Our adult teeth are the last set of teeth we get. Ideally, they would last our entire lives, but lets face it; life happens! Whether it’s a hockey accident or not enough brushing, there comes a time that you may lose a permanent tooth.  At least, there are options available should that day come. That’s why we’re going to explore the difference between two of the most popular choices for filling the gap: dental crowns and bridges.


Often referred to as a “cap”, crowns are a prosthetic, customized for your mouth. They cover the remains of a damaged tooth that’s still fixed in its position. It’s designed to fit perfectly between your other teeth and is coloured to match the shade of your teeth. That means no one will be able to tell it’s a crown. Once in place, the crown strengthens the tooth and you’ll regain normal function of your mouth.


It will likely take two visits with your dentist. During the first visit, you’ll review the options available; your dentist will take your bite, gum tissue, and your finances into consideration before making a recommendation. If you choose to move forward with the crown, the remaining tooth will be trimmed down to ensure a strong fit with the crown. An impression will be taken, meaning you bite into a pasty substance for about a minute. You’ll also receive a temporary crown to help until the new one arrives.


Your crown will be made from porcelain, acrylic or ceramic, to look as natural as possible in your mouth. There are gold or metal options available; they work and feel great and are cost-effective, but not as popular these days because of their appearance.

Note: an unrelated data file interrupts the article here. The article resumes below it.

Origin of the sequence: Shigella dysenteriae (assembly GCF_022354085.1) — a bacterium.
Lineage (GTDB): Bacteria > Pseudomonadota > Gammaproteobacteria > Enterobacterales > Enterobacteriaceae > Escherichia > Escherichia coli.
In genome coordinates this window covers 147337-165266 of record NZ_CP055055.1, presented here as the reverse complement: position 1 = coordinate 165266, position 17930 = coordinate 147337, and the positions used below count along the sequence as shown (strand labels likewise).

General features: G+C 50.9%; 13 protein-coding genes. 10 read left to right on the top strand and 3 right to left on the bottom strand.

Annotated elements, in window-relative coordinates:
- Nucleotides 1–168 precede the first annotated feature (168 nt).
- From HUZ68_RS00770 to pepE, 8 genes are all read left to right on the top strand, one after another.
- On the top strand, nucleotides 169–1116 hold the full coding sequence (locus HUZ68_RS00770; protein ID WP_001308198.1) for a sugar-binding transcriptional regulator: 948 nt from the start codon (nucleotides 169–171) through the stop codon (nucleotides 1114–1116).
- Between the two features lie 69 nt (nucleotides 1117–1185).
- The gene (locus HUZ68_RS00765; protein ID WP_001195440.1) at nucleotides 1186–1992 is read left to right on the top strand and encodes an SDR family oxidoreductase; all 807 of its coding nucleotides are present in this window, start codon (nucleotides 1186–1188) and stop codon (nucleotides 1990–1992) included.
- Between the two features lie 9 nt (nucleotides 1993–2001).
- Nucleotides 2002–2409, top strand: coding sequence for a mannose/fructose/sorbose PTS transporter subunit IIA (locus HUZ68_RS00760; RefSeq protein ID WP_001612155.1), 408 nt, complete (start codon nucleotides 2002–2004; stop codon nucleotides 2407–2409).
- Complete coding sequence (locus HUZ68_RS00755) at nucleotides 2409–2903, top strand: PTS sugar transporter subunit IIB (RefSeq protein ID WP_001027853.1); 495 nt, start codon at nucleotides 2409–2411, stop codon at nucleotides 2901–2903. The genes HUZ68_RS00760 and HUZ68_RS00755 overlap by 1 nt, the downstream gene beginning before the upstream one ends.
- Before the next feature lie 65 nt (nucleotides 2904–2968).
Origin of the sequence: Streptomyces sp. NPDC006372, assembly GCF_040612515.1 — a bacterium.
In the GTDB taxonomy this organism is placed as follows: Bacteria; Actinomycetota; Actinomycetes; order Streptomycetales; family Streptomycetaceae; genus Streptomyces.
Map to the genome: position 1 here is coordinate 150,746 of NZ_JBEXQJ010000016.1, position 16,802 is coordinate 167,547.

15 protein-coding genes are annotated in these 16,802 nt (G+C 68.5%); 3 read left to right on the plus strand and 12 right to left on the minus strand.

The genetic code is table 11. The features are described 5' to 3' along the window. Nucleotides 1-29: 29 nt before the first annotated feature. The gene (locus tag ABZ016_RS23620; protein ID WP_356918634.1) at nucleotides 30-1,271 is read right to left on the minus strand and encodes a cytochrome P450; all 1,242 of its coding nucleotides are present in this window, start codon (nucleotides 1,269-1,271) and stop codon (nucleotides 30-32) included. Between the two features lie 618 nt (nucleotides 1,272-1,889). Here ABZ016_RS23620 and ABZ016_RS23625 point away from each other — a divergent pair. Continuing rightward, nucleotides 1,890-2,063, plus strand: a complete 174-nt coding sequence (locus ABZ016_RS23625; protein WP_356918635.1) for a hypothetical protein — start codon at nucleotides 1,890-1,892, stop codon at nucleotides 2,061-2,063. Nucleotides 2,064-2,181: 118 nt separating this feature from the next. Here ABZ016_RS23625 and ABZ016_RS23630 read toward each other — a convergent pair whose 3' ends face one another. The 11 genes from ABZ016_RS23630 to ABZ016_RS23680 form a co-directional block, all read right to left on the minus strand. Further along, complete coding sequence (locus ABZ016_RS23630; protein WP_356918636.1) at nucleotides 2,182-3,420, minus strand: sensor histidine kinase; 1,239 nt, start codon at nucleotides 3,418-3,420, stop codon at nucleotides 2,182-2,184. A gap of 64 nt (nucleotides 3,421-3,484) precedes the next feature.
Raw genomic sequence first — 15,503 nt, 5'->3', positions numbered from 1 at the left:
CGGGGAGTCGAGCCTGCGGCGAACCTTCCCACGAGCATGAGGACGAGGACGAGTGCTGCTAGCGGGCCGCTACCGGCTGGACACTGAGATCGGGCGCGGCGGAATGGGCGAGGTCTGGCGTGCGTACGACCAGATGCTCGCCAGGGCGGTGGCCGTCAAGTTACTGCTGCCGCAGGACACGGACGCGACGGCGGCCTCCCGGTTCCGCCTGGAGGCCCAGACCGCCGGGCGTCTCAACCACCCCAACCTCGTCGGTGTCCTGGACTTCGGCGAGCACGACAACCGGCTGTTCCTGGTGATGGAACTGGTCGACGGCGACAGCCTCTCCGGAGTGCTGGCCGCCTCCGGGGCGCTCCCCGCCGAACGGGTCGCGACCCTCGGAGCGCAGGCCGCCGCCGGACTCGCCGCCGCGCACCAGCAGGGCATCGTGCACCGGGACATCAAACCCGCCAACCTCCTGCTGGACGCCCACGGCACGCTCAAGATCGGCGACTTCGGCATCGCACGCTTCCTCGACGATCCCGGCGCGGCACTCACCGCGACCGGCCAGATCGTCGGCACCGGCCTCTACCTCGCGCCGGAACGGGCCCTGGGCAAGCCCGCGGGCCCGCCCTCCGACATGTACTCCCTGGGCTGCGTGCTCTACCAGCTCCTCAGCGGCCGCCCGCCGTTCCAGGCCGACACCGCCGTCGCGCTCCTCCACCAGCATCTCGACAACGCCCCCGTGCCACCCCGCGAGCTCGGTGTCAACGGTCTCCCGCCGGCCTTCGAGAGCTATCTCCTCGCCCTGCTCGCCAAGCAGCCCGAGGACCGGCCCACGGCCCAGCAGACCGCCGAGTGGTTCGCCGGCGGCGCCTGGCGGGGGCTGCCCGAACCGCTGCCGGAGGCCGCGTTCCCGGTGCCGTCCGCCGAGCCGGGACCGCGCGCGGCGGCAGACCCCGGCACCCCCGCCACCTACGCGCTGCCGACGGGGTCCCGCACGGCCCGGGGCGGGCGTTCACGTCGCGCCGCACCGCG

You’ll visit the dentist a second time, when it’s ready. The temporary crown is removed and the permanent crown is fitted, ensuring it’s comfortable for you. Be honest with your dentist and feel free to take your time because once it’s fitted, it’s cemented into place.

A crown is a great choice to repair a single damaged tooth. A bridge, however, is meant to replace one or more missing teeth. If parts of the teeth remain, they will be filed down, your dentist might also use implants at the outer edges of the gap. The replacement teeth are called “pontics”, they’ll span the space where the teeth are missing.

The steps involved in making the bridge are similar to a crown. The dentist will take an impression to build an exact mold for the bridge. A temporary crown or bridge will be used to cover the area, while you’re waiting for your bridge.

A crown is like a cap on top of a patient’s damaged or decaying tooth. It’s placed over a dental implant – a metal fixture that has been surgically fastened to your jawbone. The bone fuses to the metal during a process called osseointegration.

A bridge is much more commonly used to replace multiple missing teeth. The two may be used together sometimes; crowns can be placed at each end of the bridge for extra support and strength. The bridge will then cover the gap, protecting the gum tissue below.

The materials used for your crown or bridge won’t decay like natural teeth, however, plaque and tartar can still build up, causing gum disease or decay on other natural teeth. Be sure to brush and floss daily and attend all your routine dental exams so they can be cleaned and examined.  Both crowns and bridges have the potential to last the rest of your life, as long as you care for them properly.